Voice of America Alters Broadcasts After Hong Kong Protests Begin

October 11, 2014 Updated: October 10, 2014

During the democracy protests in Hong Kong, locals who turned on their TVs on Sept. 29 to watch Voice of America (VOA) may have been greeted with a blue graphic on the screen and a radio broadcast.

VOA is the official news broadcast service of the United States government. It is overseen by the taxpayer-funded Broadcasting Board of Governors (BBG), along with Radio Free Asia (RFA) and three other news services.

News of the change was published on Oct. 6 by BBG Watch, an independent BBG watchdog group of former employees at U.S. international broadcasting services.

BBG Watch claimed that senior managers at BBG and VOA “stealthily cut 14 repeat hours of satellite TV news programming weekly to China in the middle of the Hong Kong-China crisis,” and moved some VOA Chinese TV broadcasts to “less desirable time slots” without alerting VOA’s China Branch staff.

“On Monday, September 29, the loyal viewers of Voice of America (VOA) ‘Weishi,’ the VOA Mandarin TV program, were surprised to see their TV screen turned into a blue graphic during some hours when the original program previously aired was repeated,” an unnamed journalist told BBG Watch.

Rather than having a VOA TV broadcast, viewers received a RFA radio signal.

The timing of the switch was very sensitive for a news service that serves the Chinese-language populations in Hong Kong and mainland China.

Students in Hong Kong started sit-ins on Sept. 22, mostly on their own campuses. On Sept. 27 the protests took off, with tens of thousands of people jamming the area around the Hong Kong government buildings and other protests spots.

On Sept. 28, the Hong Kong government dispersed the crowds with barrages of tear gas and pepper spray.

BBG Director of Global Operations André Mendes said in an email that VOA produces two hours of Mandarin programming each day, which used to be repeated five times a day. The main shift in programming was meant to replace one of the five broadcasts with one from RFA, which adds more original content for viewers.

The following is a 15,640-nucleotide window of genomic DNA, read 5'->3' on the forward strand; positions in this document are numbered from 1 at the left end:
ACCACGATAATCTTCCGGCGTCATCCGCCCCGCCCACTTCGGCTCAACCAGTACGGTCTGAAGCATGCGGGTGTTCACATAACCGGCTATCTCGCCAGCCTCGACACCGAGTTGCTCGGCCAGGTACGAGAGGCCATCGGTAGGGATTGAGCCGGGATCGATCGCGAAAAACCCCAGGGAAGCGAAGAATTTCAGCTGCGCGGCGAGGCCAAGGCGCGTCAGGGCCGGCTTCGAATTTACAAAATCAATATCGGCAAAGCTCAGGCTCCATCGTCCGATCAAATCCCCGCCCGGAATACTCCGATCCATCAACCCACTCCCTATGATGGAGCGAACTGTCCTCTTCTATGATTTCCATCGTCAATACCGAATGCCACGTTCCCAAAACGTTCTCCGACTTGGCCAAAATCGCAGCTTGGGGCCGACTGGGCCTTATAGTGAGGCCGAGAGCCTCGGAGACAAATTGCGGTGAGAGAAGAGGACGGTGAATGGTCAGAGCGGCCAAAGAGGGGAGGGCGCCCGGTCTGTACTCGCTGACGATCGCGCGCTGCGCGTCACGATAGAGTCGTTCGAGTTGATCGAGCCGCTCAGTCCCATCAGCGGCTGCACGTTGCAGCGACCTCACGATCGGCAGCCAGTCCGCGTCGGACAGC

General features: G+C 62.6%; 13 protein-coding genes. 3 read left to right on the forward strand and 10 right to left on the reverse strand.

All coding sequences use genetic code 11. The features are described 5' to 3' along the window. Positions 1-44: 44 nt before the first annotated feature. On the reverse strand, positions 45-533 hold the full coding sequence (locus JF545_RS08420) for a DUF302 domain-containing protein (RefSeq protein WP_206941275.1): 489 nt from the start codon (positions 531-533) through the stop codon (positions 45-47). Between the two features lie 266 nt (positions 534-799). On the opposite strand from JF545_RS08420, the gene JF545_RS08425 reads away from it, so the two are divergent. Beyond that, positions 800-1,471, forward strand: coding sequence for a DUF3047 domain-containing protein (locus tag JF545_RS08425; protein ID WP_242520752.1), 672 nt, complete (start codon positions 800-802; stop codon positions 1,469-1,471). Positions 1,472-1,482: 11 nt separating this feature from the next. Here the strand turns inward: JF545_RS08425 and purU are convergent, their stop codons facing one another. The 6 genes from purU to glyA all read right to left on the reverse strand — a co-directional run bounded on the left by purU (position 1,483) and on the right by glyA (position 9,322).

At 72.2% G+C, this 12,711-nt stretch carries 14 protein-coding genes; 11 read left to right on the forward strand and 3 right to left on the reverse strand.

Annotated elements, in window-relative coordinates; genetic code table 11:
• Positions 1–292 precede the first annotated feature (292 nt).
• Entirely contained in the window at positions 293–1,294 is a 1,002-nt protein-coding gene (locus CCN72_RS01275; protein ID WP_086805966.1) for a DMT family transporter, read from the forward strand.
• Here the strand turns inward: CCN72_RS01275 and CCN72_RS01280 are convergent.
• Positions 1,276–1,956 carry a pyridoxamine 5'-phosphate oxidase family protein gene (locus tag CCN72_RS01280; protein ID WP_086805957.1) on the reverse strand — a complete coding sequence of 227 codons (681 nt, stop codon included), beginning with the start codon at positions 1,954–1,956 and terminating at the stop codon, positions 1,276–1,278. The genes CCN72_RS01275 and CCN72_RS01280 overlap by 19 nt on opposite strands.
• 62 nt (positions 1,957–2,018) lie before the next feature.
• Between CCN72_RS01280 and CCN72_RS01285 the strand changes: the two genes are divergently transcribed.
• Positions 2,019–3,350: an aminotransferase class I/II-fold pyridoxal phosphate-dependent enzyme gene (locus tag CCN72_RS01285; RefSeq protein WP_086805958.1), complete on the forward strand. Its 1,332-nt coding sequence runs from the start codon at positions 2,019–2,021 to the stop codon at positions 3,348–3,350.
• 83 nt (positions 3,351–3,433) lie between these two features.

“As you can imagine, we believe that with everything that is going on in China and considering the content replaced, having RFA’s radio on TV in the 4 vernaculars is a powerful addition to this channel’s lineup and likely more impactful than the more entertainment-driven content that was replaced,” Mendes said.

“Regarding the RFA video stream itself, RFA has just introduced a live stream from Hong Kong showing both a downtown scene of the protest and another shot of a police force deployed to control the population,” he said.

Ted Lipien, former acting associate director of the Voice of America and director of the NGO Committee for U.S. International Broadcasting (CUSIB), said the change was poorly timed and managed.

“The management made these decisions even before the Hong Kong crisis started and did not attempt to reevaluate the situation, as far as I can tell,” Lipien said in an email.

Lipien said that ideally, VOA Mandarin TV would have replaced its repeat broadcasts “with more original, live programming and have live news updates in every repeat” when the Hong Kong crisis started.

“There should have been immediate and extensive consultations between the VOA senior management and the VOA China Branch staff,” he said, adding “This is how VOA would have handled such an emergency in the past.”

VOA staff said the decision was out of their hands.

“It wasn’t the China branch’s decision. It was made by the management above,” said a supervisor at VOA’s Mandarin service in a phone interview. He then referred the call to William Baum, director of VOA’s East Asia & Pacific division, who did not immediately respond to a voice message.

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